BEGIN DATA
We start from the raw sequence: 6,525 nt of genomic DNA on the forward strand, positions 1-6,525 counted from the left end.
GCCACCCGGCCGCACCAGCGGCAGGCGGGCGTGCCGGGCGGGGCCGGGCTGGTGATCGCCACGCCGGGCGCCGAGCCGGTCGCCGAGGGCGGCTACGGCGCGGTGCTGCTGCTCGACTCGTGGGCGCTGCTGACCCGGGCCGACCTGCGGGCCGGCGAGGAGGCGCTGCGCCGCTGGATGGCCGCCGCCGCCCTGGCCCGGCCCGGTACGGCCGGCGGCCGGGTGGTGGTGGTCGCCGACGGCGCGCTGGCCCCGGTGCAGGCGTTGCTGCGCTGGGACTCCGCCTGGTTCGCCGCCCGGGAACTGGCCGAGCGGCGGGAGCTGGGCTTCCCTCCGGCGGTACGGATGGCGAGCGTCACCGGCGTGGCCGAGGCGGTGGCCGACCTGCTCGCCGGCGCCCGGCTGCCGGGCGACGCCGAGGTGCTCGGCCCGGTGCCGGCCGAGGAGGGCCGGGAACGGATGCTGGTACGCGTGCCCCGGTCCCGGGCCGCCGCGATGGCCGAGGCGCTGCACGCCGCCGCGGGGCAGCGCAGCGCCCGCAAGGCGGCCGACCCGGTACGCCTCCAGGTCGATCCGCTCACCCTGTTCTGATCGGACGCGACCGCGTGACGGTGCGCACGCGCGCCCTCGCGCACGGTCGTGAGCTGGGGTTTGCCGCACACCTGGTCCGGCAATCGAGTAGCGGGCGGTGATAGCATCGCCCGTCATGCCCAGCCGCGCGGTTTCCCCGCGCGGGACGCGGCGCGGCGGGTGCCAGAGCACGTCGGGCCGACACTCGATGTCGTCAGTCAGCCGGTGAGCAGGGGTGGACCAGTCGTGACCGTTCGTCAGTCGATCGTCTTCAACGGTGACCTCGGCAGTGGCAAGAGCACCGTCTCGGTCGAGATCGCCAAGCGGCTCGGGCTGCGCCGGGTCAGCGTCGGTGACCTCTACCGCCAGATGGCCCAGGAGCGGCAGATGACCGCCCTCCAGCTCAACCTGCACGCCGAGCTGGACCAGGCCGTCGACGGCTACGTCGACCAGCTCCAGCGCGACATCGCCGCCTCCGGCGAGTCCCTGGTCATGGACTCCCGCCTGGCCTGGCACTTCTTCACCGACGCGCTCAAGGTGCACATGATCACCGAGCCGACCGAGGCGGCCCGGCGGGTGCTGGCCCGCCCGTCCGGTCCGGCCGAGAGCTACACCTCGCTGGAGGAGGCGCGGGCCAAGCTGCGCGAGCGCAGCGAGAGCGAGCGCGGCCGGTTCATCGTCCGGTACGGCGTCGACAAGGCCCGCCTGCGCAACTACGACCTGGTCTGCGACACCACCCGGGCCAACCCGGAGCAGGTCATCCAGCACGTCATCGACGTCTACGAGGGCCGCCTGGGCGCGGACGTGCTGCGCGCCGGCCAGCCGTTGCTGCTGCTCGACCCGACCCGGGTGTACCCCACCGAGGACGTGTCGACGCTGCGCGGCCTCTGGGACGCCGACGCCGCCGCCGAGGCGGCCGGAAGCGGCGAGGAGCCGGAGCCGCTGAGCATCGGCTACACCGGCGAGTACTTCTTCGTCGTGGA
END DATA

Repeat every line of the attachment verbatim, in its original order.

We start from the raw sequence: 6,525 nt of genomic DNA on the forward strand, positions 1-6,525 counted from the left end.
GCCACCCGGCCGCACCAGCGGCAGGCGGGCGTGCCGGGCGGGGCCGGGCTGGTGATCGCCACGCCGGGCGCCGAGCCGGTCGCCGAGGGCGGCTACGGCGCGGTGCTGCTGCTCGACTCGTGGGCGCTGCTGACCCGGGCCGACCTGCGGGCCGGCGAGGAGGCGCTGCGCCGCTGGATGGCCGCCGCCGCCCTGGCCCGGCCCGGTACGGCCGGCGGCCGGGTGGTGGTGGTCGCCGACGGCGCGCTGGCCCCGGTGCAGGCGTTGCTGCGCTGGGACTCCGCCTGGTTCGCCGCCCGGGAACTGGCCGAGCGGCGGGAGCTGGGCTTCCCTCCGGCGGTACGGATGGCGAGCGTCACCGGCGTGGCCGAGGCGGTGGCCGACCTGCTCGCCGGCGCCCGGCTGCCGGGCGACGCCGAGGTGCTCGGCCCGGTGCCGGCCGAGGAGGGCCGGGAACGGATGCTGGTACGCGTGCCCCGGTCCCGGGCCGCCGCGATGGCCGAGGCGCTGCACGCCGCCGCGGGGCAGCGCAGCGCCCGCAAGGCGGCCGACCCGGTACGCCTCCAGGTCGATCCGCTCACCCTGTTCTGATCGGACGCGACCGCGTGACGGTGCGCACGCGCGCCCTCGCGCACGGTCGTGAGCTGGGGTTTGCCGCACACCTGGTCCGGCAATCGAGTAGCGGGCGGTGATAGCATCGCCCGTCATGCCCAGCCGCGCGGTTTCCCCGCGCGGGACGCGGCGCGGCGGGTGCCAGAGCACGTCGGGCCGACACTCGATGTCGTCAGTCAGCCGGTGAGCAGGGGTGGACCAGTCGTGACCGTTCGTCAGTCGATCGTCTTCAACGGTGACCTCGGCAGTGGCAAGAGCACCGTCTCGGTCGAGATCGCCAAGCGGCTCGGGCTGCGCCGGGTCAGCGTCGGTGACCTCTACCGCCAGATGGCCCAGGAGCGGCAGATGACCGCCCTCCAGCTCAACCTGCACGCCGAGCTGGACCAGGCCGTCGACGGCTACGTCGACCAGCTCCAGCGCGACATCGCCGCCTCCGGCGAGTCCCTGGTCATGGACTCCCGCCTGGCCTGGCACTTCTTCACCGACGCGCTCAAGGTGCACATGATCACCGAGCCGACCGAGGCGGCCCGGCGGGTGCTGGCCCGCCCGTCCGGTCCGGCCGAGAGCTACACCTCGCTGGAGGAGGCGCGGGCCAAGCTGCGCGAGCGCAGCGAGAGCGAGCGCGGCCGGTTCATCGTCCGGTACGGCGTCGACAAGGCCCGCCTGCGCAACTACGACCTGGTCTGCGACACCACCCGGGCCAACCCGGAGCAGGTCATCCAGCACGTCATCGACGTCTACGAGGGCCGCCTGGGCGCGGACGTGCTGCGCGCCGGCCAGCCGTTGCTGCTGCTCGACCCGACCCGGGTGTACCCCACCGAGGACGTGTCGACGCTGCGCGGCCTCTGGGACGCCGACGCCGCCGCCGAGGCGGCCGGAAGCGGCGAGGAGCCGGAGCCGCTGAGCATCGGCTACACCGGCGAGTACTTCTTCGTCGTGGA